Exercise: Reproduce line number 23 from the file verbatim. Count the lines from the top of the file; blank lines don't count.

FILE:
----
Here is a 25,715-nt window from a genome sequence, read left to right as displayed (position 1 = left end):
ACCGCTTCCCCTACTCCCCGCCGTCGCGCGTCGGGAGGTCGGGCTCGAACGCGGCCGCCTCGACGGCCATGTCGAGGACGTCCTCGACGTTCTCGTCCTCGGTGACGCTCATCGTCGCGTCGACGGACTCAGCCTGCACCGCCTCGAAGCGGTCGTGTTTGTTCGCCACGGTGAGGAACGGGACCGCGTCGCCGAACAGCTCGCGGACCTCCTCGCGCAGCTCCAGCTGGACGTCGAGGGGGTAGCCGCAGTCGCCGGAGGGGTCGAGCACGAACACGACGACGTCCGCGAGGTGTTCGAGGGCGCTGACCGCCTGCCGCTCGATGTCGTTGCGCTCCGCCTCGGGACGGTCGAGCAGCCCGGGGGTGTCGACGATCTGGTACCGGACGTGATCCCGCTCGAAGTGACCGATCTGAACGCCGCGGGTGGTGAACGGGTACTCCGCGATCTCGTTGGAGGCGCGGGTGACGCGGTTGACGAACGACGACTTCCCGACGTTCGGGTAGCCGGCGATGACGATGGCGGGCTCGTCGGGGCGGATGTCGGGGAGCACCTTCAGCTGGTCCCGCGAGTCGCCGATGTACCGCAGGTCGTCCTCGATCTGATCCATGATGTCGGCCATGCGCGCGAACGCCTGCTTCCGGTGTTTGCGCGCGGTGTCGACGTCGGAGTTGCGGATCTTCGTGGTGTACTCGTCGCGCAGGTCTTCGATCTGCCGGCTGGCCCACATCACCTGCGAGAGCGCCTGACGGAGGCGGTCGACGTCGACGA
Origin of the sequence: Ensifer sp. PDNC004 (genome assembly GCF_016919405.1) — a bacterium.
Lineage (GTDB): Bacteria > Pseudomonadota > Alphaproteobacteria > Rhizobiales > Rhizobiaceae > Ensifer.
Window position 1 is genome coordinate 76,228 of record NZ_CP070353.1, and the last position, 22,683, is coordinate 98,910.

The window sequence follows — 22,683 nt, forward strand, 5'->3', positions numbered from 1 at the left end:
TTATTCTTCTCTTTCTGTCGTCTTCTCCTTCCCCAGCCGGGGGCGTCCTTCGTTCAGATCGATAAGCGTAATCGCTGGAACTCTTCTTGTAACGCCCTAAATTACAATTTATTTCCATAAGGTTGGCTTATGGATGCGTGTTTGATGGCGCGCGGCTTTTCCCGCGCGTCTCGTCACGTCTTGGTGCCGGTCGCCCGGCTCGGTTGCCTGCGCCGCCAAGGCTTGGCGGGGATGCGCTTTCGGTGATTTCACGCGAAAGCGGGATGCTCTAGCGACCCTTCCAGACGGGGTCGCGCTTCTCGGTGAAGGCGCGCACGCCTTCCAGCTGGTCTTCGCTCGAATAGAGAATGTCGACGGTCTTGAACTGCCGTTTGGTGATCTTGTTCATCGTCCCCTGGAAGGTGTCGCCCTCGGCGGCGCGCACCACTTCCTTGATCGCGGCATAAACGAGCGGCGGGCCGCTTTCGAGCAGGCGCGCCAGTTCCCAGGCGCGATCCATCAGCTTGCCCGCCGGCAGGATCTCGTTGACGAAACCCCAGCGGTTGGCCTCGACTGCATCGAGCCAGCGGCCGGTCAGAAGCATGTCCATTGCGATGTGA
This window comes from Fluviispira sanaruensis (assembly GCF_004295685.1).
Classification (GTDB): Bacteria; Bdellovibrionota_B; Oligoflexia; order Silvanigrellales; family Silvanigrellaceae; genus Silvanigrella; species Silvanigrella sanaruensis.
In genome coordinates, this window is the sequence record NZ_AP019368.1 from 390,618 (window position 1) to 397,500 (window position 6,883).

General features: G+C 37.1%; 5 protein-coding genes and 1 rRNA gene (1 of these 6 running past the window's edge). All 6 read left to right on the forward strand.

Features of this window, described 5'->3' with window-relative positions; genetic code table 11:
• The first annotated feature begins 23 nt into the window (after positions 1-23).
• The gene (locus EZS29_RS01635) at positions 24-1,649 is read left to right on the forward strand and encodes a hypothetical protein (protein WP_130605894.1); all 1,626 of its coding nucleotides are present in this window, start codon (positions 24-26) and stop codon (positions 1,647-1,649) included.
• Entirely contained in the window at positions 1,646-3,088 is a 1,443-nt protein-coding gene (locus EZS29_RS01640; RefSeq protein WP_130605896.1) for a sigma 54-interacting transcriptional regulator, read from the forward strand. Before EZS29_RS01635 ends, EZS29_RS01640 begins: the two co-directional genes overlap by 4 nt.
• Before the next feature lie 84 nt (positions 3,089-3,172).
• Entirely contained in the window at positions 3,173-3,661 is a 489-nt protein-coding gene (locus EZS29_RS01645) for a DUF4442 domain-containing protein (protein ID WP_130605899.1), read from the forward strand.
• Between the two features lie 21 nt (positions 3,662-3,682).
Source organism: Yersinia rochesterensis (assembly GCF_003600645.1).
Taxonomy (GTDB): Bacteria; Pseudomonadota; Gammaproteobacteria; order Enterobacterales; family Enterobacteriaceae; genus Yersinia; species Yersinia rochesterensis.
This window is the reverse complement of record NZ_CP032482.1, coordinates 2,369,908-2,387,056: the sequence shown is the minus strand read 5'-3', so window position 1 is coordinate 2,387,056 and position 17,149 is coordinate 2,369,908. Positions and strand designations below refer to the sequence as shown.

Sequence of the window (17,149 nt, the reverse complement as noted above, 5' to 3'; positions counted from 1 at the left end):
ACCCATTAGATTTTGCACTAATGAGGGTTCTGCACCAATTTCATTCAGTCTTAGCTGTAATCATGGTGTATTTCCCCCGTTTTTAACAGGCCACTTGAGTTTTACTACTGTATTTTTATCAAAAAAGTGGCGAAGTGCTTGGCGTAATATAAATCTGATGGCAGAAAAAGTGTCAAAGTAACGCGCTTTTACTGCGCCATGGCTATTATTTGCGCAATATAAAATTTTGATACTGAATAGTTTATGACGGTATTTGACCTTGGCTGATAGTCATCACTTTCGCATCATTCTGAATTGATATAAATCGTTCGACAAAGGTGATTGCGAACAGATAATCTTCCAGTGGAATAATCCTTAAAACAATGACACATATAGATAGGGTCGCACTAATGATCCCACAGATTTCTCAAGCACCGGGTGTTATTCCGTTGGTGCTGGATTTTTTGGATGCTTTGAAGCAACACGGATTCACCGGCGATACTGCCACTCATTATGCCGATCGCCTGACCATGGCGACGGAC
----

ACCCATTAGATTTTGCACTAATGAGGGTTCTGCACCAATTTCATTCAGTCTTAGCTGTAATCATGGTGTATTTCCCCCGTTTTTAACAGGCCACTTGAGTTTTACTACTGTATTTTTATCAAAAAAGTGGCGAAGTGCTTGGCGTAATATAAATCTGATGGCAGAAAAAGTGTCAAAGTAACGCGCTTTTACTGCGCCATGGCTATTATTTGCGCAATATAAAATTTTGATACTGAATAGTTTATGACGGTATTTGACCTTGGCTGATAGTCATCACTTTCGCATCATTCTGAATTGATATAAATCGTTCGACAAAGGTGATTGCGAACAGATAATCTTCCAGTGGAATAATCCTTAAAACAATGACACATATAGATAGGGTCGCACTAATGATCCCACAGATTTCTCAAGCACCGGGTGTTATTCCGTTGGTGCTGGATTTTTTGGATGCTTTGAAGCAACACGGATTCACCGGCGATACTGCCACTCATTATGCCGATCGCCTGACCATGGCGACGGAC